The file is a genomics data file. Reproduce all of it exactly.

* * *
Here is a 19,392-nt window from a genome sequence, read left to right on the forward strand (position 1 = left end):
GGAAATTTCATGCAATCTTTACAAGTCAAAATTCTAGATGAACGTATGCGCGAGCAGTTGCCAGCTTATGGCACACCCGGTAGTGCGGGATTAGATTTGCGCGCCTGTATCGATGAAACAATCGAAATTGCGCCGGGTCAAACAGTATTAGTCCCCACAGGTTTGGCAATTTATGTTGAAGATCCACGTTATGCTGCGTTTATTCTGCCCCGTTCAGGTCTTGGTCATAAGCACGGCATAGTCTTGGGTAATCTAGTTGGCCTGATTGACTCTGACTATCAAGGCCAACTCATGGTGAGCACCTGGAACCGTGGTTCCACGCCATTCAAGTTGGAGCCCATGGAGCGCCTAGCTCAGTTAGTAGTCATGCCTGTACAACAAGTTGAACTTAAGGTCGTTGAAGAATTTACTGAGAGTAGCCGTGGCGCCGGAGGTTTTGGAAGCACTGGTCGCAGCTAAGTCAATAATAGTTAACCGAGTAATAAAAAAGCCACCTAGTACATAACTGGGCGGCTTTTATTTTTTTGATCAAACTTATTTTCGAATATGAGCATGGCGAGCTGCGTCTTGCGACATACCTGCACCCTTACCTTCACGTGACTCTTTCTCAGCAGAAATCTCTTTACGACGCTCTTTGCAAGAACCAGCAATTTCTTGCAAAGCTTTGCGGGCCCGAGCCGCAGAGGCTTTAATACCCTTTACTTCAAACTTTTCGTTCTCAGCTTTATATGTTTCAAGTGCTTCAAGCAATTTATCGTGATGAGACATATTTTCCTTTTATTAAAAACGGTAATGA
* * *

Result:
Here is a 19,392-nt window from a genome sequence, read left to right on the forward strand (position 1 = left end):
GGAAATTTCATGCAATCTTTACAAGTCAAAATTCTAGATGAACGTATGCGCGAGCAGTTGCCAGCTTATGGCACACCCGGTAGTGCGGGATTAGATTTGCGCGCCTGTATCGATGAAACAATCGAAATTGCGCCGGGTCAAACAGTATTAGTCCCCACAGGTTTGGCAATTTATGTTGAAGATCCACGTTATGCTGCGTTTATTCTGCCCCGTTCAGGTCTTGGTCATAAGCACGGCATAGTCTTGGGTAATCTAGTTGGCCTGATTGACTCTGACTATCAAGGCCAACTCATGGTGAGCACCTGGAACCGTGGTTCCACGCCATTCAAGTTGGAGCCCATGGAGCGCCTAGCTCAGTTAGTAGTCATGCCTGTACAACAAGTTGAACTTAAGGTCGTTGAAGAATTTACTGAGAGTAGCCGTGGCGCCGGAGGTTTTGGAAGCACTGGTCGCAGCTAAGTCAATAATAGTTAACCGAGTAATAAAAAAGCCACCTAGTACATAACTGGGCGGCTTTTATTTTTTTGATCAAACTTATTTTCGAATATGAGCATGGCGAGCTGCGTCTTGCGACATACCTGCACCCTTACCTTCACGTGACTCTTTCTCAGCAGAAATCTCTTTACGACGCTCTTTGCAAGAACCAGCAATTTCTTGCAAAGCTTTGCGGGCCCGAGCCGCAGAGGCTTTAATACCCTTTACTTCAAACTTTTCGTTCTCAGCTTTATATGTTTCAAGTGCTTCAAGCAATTTATCGTGATGAGACATATTTTCCTTTTATTAAAAACGGTAATGA